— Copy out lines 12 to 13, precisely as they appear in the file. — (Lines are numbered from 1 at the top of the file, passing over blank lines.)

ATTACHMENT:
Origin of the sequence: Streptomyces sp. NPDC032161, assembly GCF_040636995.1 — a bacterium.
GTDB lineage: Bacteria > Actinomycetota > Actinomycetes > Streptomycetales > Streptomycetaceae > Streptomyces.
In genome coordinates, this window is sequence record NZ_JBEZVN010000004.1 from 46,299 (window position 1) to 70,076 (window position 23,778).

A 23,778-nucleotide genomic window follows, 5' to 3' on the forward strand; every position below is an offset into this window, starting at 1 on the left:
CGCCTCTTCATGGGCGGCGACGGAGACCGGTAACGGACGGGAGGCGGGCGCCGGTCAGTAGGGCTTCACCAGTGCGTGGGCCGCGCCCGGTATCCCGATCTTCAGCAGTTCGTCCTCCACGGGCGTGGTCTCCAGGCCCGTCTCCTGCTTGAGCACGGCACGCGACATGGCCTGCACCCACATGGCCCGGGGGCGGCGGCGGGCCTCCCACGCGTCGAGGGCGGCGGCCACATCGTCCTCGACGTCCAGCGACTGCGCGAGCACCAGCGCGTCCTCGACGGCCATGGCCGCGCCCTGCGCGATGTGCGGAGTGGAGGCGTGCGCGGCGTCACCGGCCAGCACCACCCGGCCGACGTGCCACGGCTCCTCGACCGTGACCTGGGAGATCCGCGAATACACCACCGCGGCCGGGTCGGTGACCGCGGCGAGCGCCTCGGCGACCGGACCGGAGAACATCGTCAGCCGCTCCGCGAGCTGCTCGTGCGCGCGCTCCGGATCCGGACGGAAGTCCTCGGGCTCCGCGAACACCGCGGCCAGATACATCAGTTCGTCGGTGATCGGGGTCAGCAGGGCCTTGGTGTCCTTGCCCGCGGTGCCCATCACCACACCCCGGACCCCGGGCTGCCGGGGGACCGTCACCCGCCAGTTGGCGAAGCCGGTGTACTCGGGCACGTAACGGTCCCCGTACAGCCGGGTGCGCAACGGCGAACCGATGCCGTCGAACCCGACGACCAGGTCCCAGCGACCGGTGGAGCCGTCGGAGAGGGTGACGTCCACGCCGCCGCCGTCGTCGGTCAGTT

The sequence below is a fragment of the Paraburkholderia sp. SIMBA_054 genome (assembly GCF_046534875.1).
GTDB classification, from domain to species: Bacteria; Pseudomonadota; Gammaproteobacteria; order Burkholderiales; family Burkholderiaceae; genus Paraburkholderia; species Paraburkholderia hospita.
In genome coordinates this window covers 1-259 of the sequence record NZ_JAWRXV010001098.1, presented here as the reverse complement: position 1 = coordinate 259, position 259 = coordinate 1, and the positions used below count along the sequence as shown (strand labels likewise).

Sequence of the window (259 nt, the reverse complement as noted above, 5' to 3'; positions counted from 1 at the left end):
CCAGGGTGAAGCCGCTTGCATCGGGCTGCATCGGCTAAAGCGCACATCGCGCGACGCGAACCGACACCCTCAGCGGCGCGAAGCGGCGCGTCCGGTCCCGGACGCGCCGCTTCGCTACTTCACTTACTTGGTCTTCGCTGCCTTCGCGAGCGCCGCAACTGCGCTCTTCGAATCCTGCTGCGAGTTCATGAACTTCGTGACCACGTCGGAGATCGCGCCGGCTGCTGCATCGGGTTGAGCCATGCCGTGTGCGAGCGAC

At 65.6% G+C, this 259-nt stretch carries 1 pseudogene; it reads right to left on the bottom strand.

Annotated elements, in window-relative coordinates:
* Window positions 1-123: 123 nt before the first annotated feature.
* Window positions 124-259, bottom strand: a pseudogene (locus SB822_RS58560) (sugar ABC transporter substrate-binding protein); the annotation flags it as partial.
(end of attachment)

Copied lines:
Annotated elements, in window-relative coordinates:
* Window positions 1-123: 123 nt before the first annotated feature.